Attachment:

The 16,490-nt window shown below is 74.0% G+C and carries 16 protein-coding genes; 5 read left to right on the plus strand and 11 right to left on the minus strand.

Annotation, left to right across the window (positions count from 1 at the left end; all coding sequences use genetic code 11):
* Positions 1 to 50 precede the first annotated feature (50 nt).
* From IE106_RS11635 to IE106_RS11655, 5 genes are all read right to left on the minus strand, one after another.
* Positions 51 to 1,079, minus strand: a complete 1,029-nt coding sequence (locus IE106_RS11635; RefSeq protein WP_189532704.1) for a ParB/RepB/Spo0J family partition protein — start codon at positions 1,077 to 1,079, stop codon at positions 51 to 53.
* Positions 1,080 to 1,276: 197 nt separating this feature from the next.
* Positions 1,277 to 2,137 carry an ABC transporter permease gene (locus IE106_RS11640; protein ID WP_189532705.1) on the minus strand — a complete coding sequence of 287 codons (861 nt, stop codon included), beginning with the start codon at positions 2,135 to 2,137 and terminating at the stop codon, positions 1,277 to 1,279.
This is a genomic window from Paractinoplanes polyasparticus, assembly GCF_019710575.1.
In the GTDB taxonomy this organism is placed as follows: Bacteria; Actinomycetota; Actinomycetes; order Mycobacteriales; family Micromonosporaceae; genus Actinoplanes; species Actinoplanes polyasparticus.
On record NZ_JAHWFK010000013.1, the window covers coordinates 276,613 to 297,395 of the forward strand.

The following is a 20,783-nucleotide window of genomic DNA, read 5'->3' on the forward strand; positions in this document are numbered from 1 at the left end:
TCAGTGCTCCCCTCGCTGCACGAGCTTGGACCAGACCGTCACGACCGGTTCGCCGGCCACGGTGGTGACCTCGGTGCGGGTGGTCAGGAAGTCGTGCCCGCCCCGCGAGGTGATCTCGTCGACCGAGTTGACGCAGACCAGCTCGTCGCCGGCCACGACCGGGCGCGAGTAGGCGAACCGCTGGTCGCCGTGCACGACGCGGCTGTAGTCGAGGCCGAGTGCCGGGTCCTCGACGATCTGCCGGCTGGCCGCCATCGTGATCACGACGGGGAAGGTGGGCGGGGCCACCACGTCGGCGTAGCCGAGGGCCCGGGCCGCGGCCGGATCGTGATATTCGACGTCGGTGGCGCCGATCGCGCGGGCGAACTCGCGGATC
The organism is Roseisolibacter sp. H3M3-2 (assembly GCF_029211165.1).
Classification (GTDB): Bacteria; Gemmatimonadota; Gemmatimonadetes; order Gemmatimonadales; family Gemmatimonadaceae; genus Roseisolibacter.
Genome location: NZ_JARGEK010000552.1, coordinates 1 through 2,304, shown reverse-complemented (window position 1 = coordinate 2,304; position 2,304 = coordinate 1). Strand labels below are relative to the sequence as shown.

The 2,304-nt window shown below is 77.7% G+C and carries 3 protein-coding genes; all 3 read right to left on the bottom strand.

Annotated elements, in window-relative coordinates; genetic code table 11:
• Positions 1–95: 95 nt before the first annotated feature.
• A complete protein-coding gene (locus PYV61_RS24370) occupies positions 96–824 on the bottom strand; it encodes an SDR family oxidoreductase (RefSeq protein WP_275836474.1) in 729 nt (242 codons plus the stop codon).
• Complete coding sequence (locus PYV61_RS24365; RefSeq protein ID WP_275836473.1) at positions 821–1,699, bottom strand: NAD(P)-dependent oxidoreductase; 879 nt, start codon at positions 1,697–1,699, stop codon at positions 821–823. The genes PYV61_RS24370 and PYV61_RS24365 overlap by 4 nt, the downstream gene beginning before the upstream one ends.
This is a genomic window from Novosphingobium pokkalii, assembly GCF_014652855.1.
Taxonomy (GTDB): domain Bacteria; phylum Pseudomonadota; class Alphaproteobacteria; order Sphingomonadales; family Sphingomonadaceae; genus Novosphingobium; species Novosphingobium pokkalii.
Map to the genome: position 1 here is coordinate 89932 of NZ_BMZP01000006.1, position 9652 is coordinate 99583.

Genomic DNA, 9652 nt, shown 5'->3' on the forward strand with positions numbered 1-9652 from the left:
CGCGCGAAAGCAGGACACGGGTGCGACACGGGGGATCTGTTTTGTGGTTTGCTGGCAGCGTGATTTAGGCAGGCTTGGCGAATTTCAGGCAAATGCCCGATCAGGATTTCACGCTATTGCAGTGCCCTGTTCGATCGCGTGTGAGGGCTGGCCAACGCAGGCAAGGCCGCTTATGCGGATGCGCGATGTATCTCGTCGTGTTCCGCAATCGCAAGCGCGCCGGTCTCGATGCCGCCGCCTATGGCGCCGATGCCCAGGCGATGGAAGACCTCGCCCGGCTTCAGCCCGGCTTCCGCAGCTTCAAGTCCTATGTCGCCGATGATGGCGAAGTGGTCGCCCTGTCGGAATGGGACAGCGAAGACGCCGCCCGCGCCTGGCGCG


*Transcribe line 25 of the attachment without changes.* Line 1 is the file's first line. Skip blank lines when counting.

CGCGCGAAAGCAGGACACGGGTGCGACACGGGGGATCTGTTTTGTGGTTTGCTGGCAGCGTGATTTAGGCAGGCTTGGCGAATTTCAGGCAAATGCCCGATCAGGATTTCACGCTATTGCAGTGCCCTGTTCGATCGCGTGTGAGGGCTGGCCAACGCAGGCAAGGCCGCTTATGCGGATGCGCGATGTATCTCGTCGTGTTCCGCAATCGCAAGCGCGCCGGTCTCGATGCCGCCGCCTATGGCGCCGATGCCCAGGCGATGGAAGACCTCGCCCGGCTTCAGCCCGGCTTCCGCAGCTTCAAGTCCTATGTCGCCGATGATGGCGAAGTGGTCGCCCTGTCGGAATGGGACAGCGAAGACGCCGCCCGCGCCTGGCGCG